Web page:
FISH WITHOUT GILLS
As she flapped around her condo in her bedroom slippers, Margie felt the birds rattle her chest. She took two puffs from her inhaler and the birds fluttered, then sunk into her organs’ soft tissue. She grabbed the pack of cigarettes on her dresser and slipped it in her pocket. The screen door of the balcony was stuck. When Margie pried it open, the door slid out of her hands and banged a few times against the opposite wall. She grimaced. For a second, Marge forgot about the birds and pulled morning air through her teeth. Feathers grazed her organs.
If birds were inevitable, Marjorie would have at least preferred a choice among them. She imagined pointing to a menu, saying to the young waitress, I’ll take the flamingos unless you recommend the heron?
The waitress would nod, pen against paper. She’d assume all old ladies favored pastel. Today the flamingos are looking especially pink.
I bet she always says that, Marge would think. And the heron? she’d ask.
The heron, ma’am? Mmm, I haven’t had the chance—
Never mind, she’d interrupt. Marge would wave her hand in the air, as if wiping away the minutes that brought them here, I’ll take them.
The waitress would hold to her original convictions. One thing I know, ma’am, is the heron are a recent introduction. We’re still experimenting with their preparation.
Experimenting? Never mind, she’d say again, I’ll take them.
Margie flopped into the lawn chair and drew a cigarette from the pack. She breathed in the burning tobacco. The birds rose to her throat. She coughed and sputtered, unable to catch her breath. Still, though, she wasn’t ready to give up smoking. Marge rested her head back and tried to relax.
She was about to take one more drag when she heard the rapping at the door. Ah, fuck, Margie thought. She took the cigarette from her lips and snuffed it out in the ashtray Jonah had made her.
A ruffled-looking Peter was standing on the other side of the door. He was holding two to-go cups. In front of him stood Jonah, looking up at her, arm outstretched, dangling a wrinkled, paper bag.
“Hi Gramma,” he said.
“Come in,” she pressed out.
“Mom,” Peter said, “you’re getting worse.”
She wagged her finger at him as she, bent over and coughing, pulled open the living room drapes.
“I could have done that for you,” Peter said.
She looked up at the ceiling and rolled her eyes.
Harsh light flooded the room and furniture and photos and tchotchkes alike, seemed to cower in naked loneliness.
Marge tried to smooth her breath. She rested her hand on the back of the sofa.
“Here, have a sip of this,” Peter said. He handed her the to-go cup. The coffee was hot, strong and bitter.
Jonah set the paper bag on the coffee table and plopped into the “spinny” chair without taking his eyes off her.
“I’m alright,” she exhaled. “It’s just that the first words of the day are the toughest.”
Among all the birds, pigeons were Margie’s least favorite. She would have been fine with robins, swallows, finches, even seagulls. Or hummingbirds or geese, toucans, or pelicans. Pelicans—how they glided over the surf, how they dove for fish from so high up. But pigeons, so absolutely dull. And dirty.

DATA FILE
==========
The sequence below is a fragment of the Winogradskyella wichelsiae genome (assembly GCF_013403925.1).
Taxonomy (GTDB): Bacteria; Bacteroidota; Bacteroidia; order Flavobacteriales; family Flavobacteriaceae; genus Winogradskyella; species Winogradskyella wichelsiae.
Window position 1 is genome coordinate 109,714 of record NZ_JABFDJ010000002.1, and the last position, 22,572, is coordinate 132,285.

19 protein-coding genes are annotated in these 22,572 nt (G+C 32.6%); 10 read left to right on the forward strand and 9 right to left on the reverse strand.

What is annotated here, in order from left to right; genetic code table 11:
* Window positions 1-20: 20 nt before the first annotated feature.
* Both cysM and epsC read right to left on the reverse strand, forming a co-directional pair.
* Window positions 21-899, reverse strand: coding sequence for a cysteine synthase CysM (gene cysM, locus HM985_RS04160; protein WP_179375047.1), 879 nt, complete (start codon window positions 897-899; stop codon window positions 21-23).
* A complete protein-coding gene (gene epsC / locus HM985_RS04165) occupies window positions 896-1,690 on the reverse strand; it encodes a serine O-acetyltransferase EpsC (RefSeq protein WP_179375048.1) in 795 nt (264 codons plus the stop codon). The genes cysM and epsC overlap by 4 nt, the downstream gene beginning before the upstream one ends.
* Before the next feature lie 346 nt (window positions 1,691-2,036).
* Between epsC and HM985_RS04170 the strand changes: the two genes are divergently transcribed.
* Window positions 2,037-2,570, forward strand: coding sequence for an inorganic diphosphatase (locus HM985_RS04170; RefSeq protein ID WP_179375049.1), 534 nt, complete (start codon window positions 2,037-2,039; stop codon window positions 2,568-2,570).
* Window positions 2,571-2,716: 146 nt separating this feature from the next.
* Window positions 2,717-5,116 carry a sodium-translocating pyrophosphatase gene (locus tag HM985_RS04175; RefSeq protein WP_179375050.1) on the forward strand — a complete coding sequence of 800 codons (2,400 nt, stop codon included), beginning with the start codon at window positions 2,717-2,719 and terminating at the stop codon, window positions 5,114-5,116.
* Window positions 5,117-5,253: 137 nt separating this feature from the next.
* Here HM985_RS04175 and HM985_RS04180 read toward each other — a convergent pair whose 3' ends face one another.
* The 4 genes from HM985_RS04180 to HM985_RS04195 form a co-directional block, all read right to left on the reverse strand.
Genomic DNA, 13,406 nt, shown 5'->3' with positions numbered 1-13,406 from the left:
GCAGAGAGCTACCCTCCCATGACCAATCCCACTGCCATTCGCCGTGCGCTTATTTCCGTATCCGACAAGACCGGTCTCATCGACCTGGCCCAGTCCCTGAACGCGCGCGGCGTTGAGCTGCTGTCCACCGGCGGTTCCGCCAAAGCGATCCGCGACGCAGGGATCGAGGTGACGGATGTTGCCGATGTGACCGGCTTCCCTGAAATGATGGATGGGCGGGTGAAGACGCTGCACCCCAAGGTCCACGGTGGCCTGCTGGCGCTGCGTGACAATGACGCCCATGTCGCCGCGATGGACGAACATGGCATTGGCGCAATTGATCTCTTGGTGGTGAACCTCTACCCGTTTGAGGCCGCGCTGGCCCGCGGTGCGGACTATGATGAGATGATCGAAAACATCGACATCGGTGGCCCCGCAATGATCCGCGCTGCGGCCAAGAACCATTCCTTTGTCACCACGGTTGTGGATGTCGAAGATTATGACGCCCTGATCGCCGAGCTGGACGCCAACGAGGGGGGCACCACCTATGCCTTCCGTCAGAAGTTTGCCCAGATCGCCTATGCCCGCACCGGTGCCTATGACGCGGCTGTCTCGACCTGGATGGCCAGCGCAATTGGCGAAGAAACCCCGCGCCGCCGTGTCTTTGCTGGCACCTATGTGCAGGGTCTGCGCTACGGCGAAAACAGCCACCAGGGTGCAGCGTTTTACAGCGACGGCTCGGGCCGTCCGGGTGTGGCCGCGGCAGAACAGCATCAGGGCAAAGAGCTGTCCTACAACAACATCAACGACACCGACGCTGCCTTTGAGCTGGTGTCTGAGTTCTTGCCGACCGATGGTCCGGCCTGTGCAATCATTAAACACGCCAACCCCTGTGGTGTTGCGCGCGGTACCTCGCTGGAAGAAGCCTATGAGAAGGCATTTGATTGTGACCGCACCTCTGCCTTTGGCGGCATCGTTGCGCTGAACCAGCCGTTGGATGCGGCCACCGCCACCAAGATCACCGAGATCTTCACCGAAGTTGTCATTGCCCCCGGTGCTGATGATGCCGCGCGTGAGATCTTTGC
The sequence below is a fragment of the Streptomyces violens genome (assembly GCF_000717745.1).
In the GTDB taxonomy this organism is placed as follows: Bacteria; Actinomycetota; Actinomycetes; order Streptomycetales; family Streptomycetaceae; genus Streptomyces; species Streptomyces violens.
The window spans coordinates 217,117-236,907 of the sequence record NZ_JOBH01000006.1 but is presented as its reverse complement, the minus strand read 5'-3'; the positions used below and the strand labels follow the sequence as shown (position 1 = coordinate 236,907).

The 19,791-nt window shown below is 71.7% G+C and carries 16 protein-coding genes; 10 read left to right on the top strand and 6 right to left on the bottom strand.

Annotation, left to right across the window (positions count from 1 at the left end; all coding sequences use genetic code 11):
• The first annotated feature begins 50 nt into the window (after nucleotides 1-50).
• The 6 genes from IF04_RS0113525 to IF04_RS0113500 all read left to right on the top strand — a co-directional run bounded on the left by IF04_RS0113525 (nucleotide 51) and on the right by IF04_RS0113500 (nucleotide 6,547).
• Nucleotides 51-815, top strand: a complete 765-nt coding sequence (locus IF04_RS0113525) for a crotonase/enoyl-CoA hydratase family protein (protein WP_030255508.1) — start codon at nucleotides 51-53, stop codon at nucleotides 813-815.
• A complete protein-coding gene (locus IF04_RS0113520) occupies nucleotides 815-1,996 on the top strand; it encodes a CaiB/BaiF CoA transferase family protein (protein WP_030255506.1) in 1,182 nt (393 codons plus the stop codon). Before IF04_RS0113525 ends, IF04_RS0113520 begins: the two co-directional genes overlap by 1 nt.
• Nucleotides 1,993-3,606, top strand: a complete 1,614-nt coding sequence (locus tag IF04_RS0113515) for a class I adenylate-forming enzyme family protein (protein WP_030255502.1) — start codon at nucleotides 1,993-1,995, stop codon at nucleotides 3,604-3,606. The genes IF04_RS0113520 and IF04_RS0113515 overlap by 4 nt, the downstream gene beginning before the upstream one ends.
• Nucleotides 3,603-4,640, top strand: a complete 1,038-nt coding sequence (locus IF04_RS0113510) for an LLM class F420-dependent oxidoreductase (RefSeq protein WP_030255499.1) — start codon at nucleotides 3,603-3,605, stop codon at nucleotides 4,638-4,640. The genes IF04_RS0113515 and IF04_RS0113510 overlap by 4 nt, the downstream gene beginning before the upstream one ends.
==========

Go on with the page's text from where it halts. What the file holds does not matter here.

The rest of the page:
“Why don’t you sit down, Mom?” Peter said. He nudged her to the sofa. To his son, he said, “Get some plates.”
Jonah spun off the chair and drifted towards the kitchen.
“And napkins!” Peter called.
Aristophanes, the Ancient Greek playwright and poet, thought the motions of pigeons in air resembled swimming. Their genus name, Columba recorded his idiocy. Kolumbus was Ancient Greek for “diver.” If they could breathe underwater, the pigeons might live a little longer, but Marge knew the birds trapped in her ribcage would never learn to swim, let alone transform into flamingos or herons.
Jonah came back to the living room carrying the plates. Peter sipped his coffee. The air was stiff.
“For you, Gramma, we bought a morning bun,” Jonah said. He held the pastry between his thumb and pointer so as to avoid, as much as possible, getting its caramelized sugar-coating on his hands.
“My favorite, Jonah,” Marge said with a clap. Inside her, the pigeons were cooing and stepping on her lungs with their tiny bird feet.
“Dad’s right, Gramma. You’re worse.”
Marge blew air through her teeth. She scratched her neck and turned towards her son. Peter’s lips were squeezed together, his eyebrows raised. He stared back at her.
In the beginning, Marge had measured the strength of the doctor’s words as time passed. When they flashed into memory, she held the diagnoses up to the light like a pH test stick, hoping that with a freshly made bed or after a soak in the tub, the conclusion would be reversed. Always the pain was just as piercing. All Marge could hope for were lapses in memory. Since she couldn’t smoke like before, she took up day drinking. She rarely changed out of her slippers. Margie used to believe talk shows dulled the senses. Now she watched them late into the night.
Peter tore at his croissant while Jonah kneeled on the carpet with his eyes closed, chewing slowly.
“I talked to the doctor,” Peter said.
Marge was mid-sip. She coughed. Coffee splashed from her lips.
Jonah flicked his eyes open.
“Why can’t you go to the hospital, Mom? The doctor said she could lessen the pain.”
Marge sucked at the air.
“Dammit, Peter,” she wheezed. “I don’t want tubes down my lungs. I don’t want the hospital. I want to die at home.”
Peter and Jonah stared at her. The pigeons squeezed against her heart. They would flutter away any minute, replaced by Peter’s insistence for truth. She’d be left only with pain. Pigeons weren’t heron or pelicans, but she’d miss them, her stupid flying fish without gills.